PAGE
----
Established methods such as PCA and NMA elucidate large-scale and low-frequency modes, respectively, but do not necessarily yield collective motions directly related to protein function. Here, we propose a novel analysis technique termed ‘functional mode analysis’ (FMA) that aims to elucidate collective motions directly related to a specific protein function. As input, the technique requires a set of protein structures, together with a ‘functional quantity’ that can be expressed as a single number for each input structure. The structures typically derive from an MD simulation, but a (large) set of X-ray or NMR structures is equally well suited. The chosen ‘functional quantity’ can be quite general and could correspond to some geometric, electrostatic, or chemical observable, or any other variable that might be relevant to the function of the protein. Typical examples for the functional quantity could include the openness of a channel, active site geometry, or cleft solvent accessibility. Given that input, the technique seeks the collective protein motion that is maximally related to the functional quantity. In other words, the technique aims to explain variations in the functional quantity in terms of collective motions.

When relating a functional quantity (from now on termed ) to collective motions, two quite different motions might be of interest. First, the motion that displays the largest correlation to . This motion is unaffected by the energy landscape of the protein, and it will be referred to as ‘maximally correlated motion’ (MCM). It is particularly interesting for quantities of which the dependence on the protein structure is complex and therefore unclear. An example for such a complex quantity would be the R-value in X-ray refinement. Second, the physical motion that actually accomplishes substantial deviations in , in accordance with the protein's energy landscape, is frequently of interest. Because many different motions might affect , we use the input structure ensemble to estimate the most probable collective motion that accomplishes a substantial change in . That motion will be referred to as ensemble-weighted MCM (ewMCM). Depending on the question addressed, the MCM or the ewMCM (or both) can provide insight into the relation between function and motion. Therefore, both motions are considered by the proposed framework.

This paper is organized as follows. First, we describe the analysis technique. Subsequently, four examples for FMA are presented, applying the approach to a polyalanine helix, T4 lysozyme, Trp-cage, and leucine-binding protein. The examples illustrate the use of FMA in detecting functionally relevant collective motions.

## Methods

### Theory and Concepts

Let us consider the simulation trajectory of the protein atoms or of a subset of the protein atoms such as the backbone or the heavy atoms. denotes the cartesian coordinates of atoms. The coordinates are known at times, i.e., . For each time , an arbitrary scalar functional quantity is given which can be computed from the protein coordinates and/or velocities. Note that for the following presentation of FMA, the time is only an index to label the input structures and should not imply that the structures must correspond to a time series. Instead, the structures may equally well derive from, e.g., Monte Carlo sampling or from a large ensemble of experimental structures.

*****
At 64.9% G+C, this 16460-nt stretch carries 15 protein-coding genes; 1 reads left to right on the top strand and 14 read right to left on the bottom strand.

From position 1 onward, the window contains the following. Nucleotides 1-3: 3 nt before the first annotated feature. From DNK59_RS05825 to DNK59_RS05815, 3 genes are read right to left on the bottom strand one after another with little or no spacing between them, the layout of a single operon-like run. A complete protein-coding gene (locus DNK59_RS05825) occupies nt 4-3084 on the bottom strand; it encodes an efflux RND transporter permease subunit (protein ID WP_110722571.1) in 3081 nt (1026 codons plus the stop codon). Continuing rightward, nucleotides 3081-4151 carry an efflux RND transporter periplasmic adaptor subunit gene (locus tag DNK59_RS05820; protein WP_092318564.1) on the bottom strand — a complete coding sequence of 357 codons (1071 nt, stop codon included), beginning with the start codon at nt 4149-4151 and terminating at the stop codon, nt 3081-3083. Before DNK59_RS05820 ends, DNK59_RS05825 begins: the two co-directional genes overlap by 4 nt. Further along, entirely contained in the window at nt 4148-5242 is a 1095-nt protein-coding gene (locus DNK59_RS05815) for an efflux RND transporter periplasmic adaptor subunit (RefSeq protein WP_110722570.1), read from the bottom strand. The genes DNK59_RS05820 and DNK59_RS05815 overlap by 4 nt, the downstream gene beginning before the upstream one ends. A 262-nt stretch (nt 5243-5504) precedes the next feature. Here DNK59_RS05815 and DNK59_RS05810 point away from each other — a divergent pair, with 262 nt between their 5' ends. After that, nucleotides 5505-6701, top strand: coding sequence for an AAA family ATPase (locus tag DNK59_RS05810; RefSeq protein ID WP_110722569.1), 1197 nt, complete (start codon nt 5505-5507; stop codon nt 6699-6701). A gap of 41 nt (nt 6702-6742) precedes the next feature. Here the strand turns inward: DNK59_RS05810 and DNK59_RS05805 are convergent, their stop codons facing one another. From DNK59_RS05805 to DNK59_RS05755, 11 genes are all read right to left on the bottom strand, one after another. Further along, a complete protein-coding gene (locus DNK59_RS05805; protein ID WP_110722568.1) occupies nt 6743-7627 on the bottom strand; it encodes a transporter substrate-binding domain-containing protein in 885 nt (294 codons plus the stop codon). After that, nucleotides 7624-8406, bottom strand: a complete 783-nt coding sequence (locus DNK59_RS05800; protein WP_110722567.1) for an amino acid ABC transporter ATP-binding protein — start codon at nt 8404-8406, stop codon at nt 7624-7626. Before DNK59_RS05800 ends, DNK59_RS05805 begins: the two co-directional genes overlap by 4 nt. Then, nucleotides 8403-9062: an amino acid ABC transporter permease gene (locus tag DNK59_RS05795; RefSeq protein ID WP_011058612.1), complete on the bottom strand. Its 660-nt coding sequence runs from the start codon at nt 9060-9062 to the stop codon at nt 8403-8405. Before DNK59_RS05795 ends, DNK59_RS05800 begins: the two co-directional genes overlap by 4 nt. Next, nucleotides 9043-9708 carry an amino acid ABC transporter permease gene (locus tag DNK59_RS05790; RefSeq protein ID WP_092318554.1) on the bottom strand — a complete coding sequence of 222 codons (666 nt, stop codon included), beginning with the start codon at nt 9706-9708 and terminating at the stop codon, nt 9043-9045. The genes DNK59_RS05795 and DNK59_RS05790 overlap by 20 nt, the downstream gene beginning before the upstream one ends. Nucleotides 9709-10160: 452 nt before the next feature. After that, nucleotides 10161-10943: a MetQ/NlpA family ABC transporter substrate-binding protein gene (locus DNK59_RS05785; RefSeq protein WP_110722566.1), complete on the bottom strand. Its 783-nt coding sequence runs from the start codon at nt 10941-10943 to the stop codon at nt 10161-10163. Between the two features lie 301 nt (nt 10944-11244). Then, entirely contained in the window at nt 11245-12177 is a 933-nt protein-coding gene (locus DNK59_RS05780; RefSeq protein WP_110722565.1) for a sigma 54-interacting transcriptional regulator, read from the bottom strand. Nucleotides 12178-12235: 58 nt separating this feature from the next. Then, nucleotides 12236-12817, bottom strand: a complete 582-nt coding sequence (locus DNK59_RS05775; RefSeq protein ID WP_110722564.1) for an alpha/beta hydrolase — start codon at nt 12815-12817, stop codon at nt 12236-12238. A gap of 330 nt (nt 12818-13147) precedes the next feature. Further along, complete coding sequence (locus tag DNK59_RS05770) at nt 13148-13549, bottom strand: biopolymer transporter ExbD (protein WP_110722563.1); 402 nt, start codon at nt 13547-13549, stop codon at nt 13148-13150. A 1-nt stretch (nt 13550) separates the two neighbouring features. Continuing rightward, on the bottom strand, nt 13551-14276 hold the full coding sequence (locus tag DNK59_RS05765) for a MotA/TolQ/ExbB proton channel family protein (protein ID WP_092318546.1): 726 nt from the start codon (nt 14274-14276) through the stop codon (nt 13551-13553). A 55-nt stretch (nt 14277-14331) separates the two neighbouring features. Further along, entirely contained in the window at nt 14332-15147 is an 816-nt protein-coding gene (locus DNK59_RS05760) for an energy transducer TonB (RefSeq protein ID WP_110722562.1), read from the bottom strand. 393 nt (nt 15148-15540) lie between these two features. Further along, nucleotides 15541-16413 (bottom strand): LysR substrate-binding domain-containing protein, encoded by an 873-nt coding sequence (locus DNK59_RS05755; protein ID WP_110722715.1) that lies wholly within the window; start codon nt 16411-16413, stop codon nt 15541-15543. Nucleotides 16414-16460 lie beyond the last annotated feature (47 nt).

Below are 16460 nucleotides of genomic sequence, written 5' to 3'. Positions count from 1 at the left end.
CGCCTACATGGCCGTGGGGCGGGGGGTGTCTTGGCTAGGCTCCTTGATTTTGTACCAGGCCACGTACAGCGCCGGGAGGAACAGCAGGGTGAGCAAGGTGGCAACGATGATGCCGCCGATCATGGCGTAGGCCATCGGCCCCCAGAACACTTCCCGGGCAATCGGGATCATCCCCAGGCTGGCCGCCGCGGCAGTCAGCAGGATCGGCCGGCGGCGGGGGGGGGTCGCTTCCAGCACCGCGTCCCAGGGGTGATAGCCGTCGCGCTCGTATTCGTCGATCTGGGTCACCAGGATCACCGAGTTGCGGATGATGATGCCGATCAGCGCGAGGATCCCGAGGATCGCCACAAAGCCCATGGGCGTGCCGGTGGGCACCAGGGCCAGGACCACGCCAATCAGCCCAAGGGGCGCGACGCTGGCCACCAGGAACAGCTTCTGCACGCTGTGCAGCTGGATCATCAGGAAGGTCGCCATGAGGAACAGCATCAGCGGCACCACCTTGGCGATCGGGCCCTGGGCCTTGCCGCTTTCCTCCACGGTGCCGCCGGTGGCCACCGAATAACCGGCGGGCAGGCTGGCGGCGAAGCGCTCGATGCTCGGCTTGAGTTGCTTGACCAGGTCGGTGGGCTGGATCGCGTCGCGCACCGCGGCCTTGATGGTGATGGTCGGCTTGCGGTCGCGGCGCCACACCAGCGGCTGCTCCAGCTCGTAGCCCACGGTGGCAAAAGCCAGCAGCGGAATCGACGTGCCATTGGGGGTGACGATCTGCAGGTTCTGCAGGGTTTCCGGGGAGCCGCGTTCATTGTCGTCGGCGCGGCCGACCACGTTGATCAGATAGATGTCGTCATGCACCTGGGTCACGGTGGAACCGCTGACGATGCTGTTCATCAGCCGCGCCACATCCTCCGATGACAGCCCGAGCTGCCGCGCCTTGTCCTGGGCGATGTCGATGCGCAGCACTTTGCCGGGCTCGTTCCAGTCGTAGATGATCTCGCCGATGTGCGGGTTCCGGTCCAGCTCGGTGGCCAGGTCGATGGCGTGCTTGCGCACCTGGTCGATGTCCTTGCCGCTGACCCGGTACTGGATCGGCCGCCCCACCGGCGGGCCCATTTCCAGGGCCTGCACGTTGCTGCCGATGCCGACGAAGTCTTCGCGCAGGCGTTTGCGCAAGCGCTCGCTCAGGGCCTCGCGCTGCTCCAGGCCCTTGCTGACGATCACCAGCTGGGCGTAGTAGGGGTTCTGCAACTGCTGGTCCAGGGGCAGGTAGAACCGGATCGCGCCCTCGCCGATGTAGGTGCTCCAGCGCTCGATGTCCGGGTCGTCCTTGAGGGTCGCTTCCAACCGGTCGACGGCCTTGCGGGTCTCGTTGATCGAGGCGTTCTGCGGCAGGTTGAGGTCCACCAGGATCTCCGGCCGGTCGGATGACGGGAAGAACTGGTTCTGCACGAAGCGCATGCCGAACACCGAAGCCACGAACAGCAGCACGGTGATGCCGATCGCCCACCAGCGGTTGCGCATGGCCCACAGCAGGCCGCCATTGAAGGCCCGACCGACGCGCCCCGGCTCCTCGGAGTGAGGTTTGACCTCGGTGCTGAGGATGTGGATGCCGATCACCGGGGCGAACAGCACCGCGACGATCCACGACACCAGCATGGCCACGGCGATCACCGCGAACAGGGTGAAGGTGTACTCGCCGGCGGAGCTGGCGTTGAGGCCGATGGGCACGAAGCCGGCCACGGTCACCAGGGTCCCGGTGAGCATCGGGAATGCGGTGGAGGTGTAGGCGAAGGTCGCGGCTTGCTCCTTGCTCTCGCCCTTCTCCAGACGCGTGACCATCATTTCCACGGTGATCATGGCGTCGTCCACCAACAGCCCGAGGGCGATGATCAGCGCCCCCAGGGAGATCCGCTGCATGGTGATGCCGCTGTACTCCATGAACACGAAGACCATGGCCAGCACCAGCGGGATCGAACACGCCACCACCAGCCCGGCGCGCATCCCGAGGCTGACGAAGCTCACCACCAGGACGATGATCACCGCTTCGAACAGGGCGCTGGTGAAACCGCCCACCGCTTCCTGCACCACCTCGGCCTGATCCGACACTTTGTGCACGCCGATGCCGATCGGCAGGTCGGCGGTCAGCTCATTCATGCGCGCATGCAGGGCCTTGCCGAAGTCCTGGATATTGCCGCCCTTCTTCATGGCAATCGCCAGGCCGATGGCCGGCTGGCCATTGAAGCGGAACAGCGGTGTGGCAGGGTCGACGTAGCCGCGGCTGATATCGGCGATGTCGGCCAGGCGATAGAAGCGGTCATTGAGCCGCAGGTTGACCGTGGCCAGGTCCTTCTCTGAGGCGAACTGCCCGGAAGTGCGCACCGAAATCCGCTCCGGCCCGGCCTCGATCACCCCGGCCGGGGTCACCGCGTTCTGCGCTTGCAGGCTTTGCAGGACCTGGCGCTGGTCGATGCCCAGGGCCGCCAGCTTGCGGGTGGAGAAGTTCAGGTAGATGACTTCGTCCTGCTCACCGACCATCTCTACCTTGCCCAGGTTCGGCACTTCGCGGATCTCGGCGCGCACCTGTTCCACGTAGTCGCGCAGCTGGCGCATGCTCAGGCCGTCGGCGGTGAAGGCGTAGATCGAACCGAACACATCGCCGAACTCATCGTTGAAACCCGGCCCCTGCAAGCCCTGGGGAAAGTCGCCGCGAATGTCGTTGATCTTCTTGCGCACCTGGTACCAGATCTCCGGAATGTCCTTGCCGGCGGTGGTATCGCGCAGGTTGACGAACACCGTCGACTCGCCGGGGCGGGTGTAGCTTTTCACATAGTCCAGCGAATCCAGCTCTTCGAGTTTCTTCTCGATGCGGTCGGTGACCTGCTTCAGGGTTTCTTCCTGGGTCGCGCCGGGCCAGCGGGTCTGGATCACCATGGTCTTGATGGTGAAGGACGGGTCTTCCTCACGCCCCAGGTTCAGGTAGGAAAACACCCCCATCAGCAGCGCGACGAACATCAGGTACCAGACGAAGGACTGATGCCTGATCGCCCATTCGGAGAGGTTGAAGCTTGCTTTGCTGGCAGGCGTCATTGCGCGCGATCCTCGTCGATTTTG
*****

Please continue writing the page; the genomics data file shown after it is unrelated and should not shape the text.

#### Maximally correlated motion (MCM).

We seek a normalized collective vector of protein atoms such that the motion along is maximally correlated to the change in the functional quantity . Therefore, the motion along is referred to as ‘maximally correlated motion’ (MCM). The MCM as a function of time is given by the projection(1)where denotes the average over all times .

In the present study, two measures are applied to quantify the correlation between and . First, Pearson's correlation coefficient defined by(2)where denotes the covariance between and , and and denote the standard deviations of and , respectively. The Pearson coefficient measures only linear correlation. Second, the mutual information (MI) between and given by [18](3)Here, denotes the joint probability distribution of and , and and denote the marginal probability distributions of and , respectively. The MI measures any kind of interdependence between and , including non-linear and higher order correlation. Note that if (and only if) and are independent, holds, the logarithm in eq. (3) vanishes, and the MI equals to zero. Hence, the MI can be interpreted as the probability weighted deviation from the case of and being independent.

#### Reduction of dimensionality.

Before optimizing (via maximization of or of the MI), a reduction of the dimensionality of the optimization problem is frequently required. Even when restricting the analysis to a subset of the protein atoms (such as the backbone), the long autocorrelations in protein dynamics may otherwise lead to an overfitted collective vector . A common procedure to reduce the dimensionality of protein dynamics is principal component analysis (PCA) [10]. PCA allows one to determine a small set of collective vectors with the largest contribution to the mean square fluctuations (MSF) of the atomic coordinates.